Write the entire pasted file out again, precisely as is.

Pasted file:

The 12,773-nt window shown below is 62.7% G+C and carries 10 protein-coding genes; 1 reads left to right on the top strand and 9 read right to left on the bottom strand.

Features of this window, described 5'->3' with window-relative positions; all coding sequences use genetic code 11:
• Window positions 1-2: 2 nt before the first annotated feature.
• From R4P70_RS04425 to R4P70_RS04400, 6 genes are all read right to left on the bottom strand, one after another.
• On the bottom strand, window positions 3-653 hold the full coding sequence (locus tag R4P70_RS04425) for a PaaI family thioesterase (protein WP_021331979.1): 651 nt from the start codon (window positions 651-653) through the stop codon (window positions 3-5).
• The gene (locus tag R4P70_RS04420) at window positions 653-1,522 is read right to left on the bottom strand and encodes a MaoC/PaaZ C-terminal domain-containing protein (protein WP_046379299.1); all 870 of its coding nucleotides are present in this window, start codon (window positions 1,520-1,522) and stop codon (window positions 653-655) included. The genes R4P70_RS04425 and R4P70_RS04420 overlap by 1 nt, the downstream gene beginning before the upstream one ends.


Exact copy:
The 12,773-nt window shown below is 62.7% G+C and carries 10 protein-coding genes; 1 reads left to right on the top strand and 9 read right to left on the bottom strand.

Features of this window, described 5'->3' with window-relative positions; all coding sequences use genetic code 11:
• Window positions 1-2: 2 nt before the first annotated feature.
• From R4P70_RS04425 to R4P70_RS04400, 6 genes are all read right to left on the bottom strand, one after another.
• On the bottom strand, window positions 3-653 hold the full coding sequence (locus tag R4P70_RS04425) for a PaaI family thioesterase (protein WP_021331979.1): 651 nt from the start codon (window positions 651-653) through the stop codon (window positions 3-5).
• The gene (locus tag R4P70_RS04420) at window positions 653-1,522 is read right to left on the bottom strand and encodes a MaoC/PaaZ C-terminal domain-containing protein (protein WP_046379299.1); all 870 of its coding nucleotides are present in this window, start codon (window positions 1,520-1,522) and stop codon (window positions 653-655) included. The genes R4P70_RS04425 and R4P70_RS04420 overlap by 1 nt, the downstream gene beginning before the upstream one ends.